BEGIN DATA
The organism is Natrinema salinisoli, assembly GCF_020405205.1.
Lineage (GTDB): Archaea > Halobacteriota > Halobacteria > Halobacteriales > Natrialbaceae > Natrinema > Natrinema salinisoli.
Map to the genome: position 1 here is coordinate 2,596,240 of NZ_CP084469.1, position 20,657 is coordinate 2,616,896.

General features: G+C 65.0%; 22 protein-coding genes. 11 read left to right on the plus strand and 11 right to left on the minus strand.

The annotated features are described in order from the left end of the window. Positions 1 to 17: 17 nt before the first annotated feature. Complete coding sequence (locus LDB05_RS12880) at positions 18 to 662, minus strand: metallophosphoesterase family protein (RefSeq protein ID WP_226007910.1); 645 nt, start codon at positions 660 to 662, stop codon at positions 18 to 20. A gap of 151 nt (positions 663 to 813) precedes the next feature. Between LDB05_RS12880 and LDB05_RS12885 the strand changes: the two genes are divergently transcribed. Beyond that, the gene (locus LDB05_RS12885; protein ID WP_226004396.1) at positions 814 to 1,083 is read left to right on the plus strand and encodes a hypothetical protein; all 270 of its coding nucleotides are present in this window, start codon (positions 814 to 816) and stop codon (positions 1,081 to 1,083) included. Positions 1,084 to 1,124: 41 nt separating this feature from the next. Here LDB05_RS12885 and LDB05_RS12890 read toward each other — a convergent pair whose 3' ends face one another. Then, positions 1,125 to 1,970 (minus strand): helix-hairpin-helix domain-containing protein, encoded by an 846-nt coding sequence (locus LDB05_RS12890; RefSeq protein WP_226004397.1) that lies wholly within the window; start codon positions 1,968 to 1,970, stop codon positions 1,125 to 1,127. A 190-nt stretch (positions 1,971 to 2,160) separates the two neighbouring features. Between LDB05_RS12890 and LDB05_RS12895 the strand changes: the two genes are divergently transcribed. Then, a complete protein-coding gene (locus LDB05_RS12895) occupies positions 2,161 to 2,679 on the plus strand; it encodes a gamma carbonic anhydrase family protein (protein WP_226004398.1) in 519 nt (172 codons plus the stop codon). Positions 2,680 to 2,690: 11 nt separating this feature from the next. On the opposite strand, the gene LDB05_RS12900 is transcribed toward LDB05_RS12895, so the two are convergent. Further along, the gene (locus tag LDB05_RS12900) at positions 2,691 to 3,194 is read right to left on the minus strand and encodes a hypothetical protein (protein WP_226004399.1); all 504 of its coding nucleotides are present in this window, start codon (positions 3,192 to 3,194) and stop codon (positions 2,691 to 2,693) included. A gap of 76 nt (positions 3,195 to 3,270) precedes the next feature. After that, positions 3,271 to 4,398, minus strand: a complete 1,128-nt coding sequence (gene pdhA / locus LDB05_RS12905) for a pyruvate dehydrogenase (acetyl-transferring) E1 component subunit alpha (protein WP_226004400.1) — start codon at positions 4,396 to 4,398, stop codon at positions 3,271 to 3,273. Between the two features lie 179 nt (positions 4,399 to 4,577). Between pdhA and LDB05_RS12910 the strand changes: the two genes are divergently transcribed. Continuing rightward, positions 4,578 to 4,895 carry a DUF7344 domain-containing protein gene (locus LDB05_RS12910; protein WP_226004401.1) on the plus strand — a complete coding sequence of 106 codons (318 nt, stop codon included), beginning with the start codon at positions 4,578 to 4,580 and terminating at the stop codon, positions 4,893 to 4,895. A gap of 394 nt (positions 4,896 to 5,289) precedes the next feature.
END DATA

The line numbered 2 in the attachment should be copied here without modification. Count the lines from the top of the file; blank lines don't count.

Lineage (GTDB): Archaea > Halobacteriota > Halobacteria > Halobacteriales > Natrialbaceae > Natrinema > Natrinema salinisoli.